Warning to business owners, relatives of potentially severe fallout from loans

Flooding to a business area in the Auckland suburb of Wairau last month.
Photo: RNZ / Nick Monro

Flood-hit small business owners rebuilding after severe weather events are being warned to take a pause before seeking loans.

The dispute resolution service, Financial Services Complaints, said the number of complaints it has received has risen over the past six months as the financial pressure increased.

Financial Ombudsman Susan Taylor said small businesses rebuilding after the severe weather amid high inflation might be tempted to borrow.

However using family or relations’ assets as guarantees for debt could be disastrous, she warned, as responsible lending rules did not apply to business loans.

“Unfortunately, we see the cases at the other end, where people are facing the loss of their home because they gave the guarantee and didn’t fully understand the implications of doing so.”

She said the service had seen several recent cases in which the guarantor was forced to sell their home to pay off debt, including a couple in their eighties who lost their family home after their daughter’s home was sold to pay off an outstanding business loan which had not been paid back in full.

The couple said the event caused a huge amount of emotional stress, especially as they discovered their home had been marketed for sale without their knowledge.

In another recent case, a man lost his home and a lender started action to sell his stepmother’s home to settle the outstanding debt, as she had been listed as a guarantor for a business loan.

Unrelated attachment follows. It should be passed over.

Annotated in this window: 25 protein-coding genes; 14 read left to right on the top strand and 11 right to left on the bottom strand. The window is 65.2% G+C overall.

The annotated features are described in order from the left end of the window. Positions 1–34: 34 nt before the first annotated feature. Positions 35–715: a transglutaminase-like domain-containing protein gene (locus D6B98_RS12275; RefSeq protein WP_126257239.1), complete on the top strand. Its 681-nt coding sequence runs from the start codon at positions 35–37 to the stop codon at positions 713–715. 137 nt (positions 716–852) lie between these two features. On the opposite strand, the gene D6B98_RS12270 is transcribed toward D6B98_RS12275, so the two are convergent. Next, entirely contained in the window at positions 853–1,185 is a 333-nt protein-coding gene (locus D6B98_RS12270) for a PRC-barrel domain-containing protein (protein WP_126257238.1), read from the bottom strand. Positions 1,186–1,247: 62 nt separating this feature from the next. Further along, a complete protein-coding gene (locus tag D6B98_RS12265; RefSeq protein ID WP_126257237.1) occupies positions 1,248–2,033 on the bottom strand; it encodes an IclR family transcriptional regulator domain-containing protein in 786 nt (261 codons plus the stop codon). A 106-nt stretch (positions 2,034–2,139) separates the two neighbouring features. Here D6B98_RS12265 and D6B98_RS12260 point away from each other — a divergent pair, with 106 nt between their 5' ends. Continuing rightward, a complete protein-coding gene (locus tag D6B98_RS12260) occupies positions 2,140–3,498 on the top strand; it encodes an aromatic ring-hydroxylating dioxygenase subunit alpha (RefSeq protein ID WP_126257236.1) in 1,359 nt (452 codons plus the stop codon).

Taylor advised people asked to act as a guarantor for a business loan to seek independent legal advice before deciding.

“Family members should make sure that they understand the consequences if, unfortunately, the borrower defaults on the loan further down the track,” Taylor said.

“There can be a lot of pressure put on parents or other relatives to help out a child who perhaps is struggling with the business and needing money, and obviously there will be the desire to help your family member.”

Business owners should get independent advice and double-check if there was government support they were eligible for before taking out a business loan, Taylor said.

“This might mean making some tough decisions, especially around the viability of a business plan, but it is better to have these conversations sooner rather than later,” she said.

“As you run out of time, your options become fewer, debt is often significantly higher and the risk of losing assets, much greater.”

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